What is an earworm?
An earworm is the spontaneous mental recall and repetition of a piece of music, often referred to in everyday terms as having a song stuck in one’s head. This is a common and widespread experience, reported by over 90% of people in large-scale surveys. Earworms are also called involuntary musical imagery (INMI). Ongoing research in Durham focuses on:
- the causes & possible functions of earworms
- using musical features to predict when & why tunes become earworms
Kelly Jakubowski in conversation about earworms on Radio 5 Live (2016):
Jakubowski, K., Finkel, S., Stewart, L., & Müllensiefen, D. (2016). Dissecting an earworm: Melodic features and song popularity predict involuntary musical imagery. Psychology of Aesthetics, Creativity, and the Arts. Advance online publication. http:// dx.doi.org/10.1037/aca0000090
Summary: This work reveals that the likelihood that a tune becomes an earworm can be predicted by both extra-musical features (measures of song popularity and recency), as well as musical features, including the tune’s tempo and melodic contour patterns. The following playlist includes the top 9 earworm tunes named by 3,000 participants in the study:
Jakubowski, K., Farrugia, N., Halpern, A. R., Sankarpandi, S. K., & Stewart, L. (2015). The speed of our mental soundtracks: Tracking the tempo of involuntary musical imagery in everyday life. Memory & Cognition, 43, 1229-1242.
Summary: This work introduces a new method for measuring the tempo of earworm episodes as they occur during daily life. Results reveal that earworms for canonical tunes are recalled very close to the original, recorded tempo and earworm tempo is systematically related to features of concurrent mood (arousal/alertness).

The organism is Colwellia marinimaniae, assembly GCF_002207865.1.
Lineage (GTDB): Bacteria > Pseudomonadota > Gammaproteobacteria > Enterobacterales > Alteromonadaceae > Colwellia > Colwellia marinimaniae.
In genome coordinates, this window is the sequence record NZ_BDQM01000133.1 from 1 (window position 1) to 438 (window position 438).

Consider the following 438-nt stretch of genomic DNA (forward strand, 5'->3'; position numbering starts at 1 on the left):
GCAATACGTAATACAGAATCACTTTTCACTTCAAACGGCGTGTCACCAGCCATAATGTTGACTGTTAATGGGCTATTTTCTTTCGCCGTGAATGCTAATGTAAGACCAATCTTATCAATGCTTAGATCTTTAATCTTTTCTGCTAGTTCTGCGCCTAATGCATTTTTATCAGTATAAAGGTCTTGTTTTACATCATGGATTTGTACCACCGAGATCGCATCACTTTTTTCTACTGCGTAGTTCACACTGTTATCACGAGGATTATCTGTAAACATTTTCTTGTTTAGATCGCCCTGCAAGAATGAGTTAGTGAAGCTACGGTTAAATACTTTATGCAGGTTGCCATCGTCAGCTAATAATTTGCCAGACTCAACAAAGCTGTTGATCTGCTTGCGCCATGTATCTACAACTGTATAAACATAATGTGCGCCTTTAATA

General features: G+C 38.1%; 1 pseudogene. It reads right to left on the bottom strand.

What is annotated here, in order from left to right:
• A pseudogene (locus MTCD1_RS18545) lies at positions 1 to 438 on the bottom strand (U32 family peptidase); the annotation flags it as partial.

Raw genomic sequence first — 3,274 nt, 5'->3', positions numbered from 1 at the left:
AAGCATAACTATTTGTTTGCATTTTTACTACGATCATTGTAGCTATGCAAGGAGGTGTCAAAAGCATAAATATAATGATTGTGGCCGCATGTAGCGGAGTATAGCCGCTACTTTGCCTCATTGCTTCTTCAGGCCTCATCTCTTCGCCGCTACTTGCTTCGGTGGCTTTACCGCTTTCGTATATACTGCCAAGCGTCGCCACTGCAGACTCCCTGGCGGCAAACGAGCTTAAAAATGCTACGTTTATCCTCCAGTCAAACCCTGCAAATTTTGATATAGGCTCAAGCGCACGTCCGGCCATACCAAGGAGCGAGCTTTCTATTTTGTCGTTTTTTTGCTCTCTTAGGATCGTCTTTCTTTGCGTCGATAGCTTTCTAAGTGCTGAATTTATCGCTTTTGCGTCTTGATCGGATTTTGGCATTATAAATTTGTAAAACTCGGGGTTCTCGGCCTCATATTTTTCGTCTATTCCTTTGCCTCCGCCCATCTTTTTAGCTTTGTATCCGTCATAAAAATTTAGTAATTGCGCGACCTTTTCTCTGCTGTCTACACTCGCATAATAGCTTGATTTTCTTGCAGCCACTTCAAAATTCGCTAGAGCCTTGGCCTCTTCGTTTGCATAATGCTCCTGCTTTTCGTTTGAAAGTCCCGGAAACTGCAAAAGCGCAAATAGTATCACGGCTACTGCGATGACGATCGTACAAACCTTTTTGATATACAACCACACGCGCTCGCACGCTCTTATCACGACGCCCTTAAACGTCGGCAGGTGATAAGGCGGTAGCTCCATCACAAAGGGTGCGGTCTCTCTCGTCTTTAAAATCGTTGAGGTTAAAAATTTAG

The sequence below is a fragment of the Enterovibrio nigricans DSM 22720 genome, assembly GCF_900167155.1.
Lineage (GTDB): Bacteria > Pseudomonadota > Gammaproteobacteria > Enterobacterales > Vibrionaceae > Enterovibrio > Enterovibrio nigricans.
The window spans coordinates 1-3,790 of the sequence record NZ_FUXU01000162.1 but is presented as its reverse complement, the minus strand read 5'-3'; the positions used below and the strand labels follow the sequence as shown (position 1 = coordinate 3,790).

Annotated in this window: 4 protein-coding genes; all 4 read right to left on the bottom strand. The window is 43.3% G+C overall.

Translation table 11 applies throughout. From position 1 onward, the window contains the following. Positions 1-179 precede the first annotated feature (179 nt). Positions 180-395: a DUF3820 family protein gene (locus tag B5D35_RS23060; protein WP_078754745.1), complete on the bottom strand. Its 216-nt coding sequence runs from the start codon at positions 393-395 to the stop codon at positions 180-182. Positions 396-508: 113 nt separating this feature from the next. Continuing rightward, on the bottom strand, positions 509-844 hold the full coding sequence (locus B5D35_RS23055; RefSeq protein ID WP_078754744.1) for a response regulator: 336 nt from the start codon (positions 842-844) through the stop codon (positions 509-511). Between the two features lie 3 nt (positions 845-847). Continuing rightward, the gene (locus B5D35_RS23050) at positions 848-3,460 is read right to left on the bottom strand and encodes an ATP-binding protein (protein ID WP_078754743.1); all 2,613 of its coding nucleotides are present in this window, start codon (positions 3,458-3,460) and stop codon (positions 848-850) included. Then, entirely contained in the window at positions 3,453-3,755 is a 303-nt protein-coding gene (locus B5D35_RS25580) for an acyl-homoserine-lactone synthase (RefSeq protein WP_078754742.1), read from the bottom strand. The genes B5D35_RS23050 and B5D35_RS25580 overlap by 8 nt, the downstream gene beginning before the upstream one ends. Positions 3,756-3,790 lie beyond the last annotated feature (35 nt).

Jakubowski, K. (2015). Investigating Temporal and Melodic Aspects of Musical Imagery. (PhD thesis, Goldsmiths, University of London).
Summary: The results of five experiments investigating temporal and melodic aspects of voluntary and involuntary musical imagery are reported. Together, these studies reveal new insights on the features, phenomenology, and possible functions of imagined music.
Farrugia, N., Jakubowski, K., Cusack, R., & Stewart, L. (2015). Tunes stuck in your brain: The frequency and affective evaluation of involuntary musical imagery correlate with cortical structure. Consciousness & Cognition, 35, 66-77.
Summary: This study is the first to reveal that aspects of brain structure correlate with earworm frequency and emotional appraisal of the earworm experience.
Liikkanen, L. A., Jakubowski, K., & Toivanen, J. M. (2015). Catching earworms on Twitter: Using big data to study involuntary musical imagery. Music Perception, 33, 199-216.
Summary: This study represents a novel, ‘big data’ approach to studying earworms by collating and classifying naturalistic, unprompted reports of earworm experiences on Twitter.
Williamson, V. J., Liikkanen, L. A., Jakubowski, K., & Stewart, L. (2014). Sticky tunes: How do people react to involuntary musical imagery? PLoS One, 9, e86170.
Summary: This study is the first large-scale investigation into the diversity and commonalities between strategies used to dispel unwanted earworms.
This research has been supported by the Leverhulme Trust (research grant awarded to Lauren Stewart, Goldsmiths, University of London) and the Society for Education, Music and Psychology Research (SEMPRE; Reg & Molly Buck award to Kelly Jakubowski).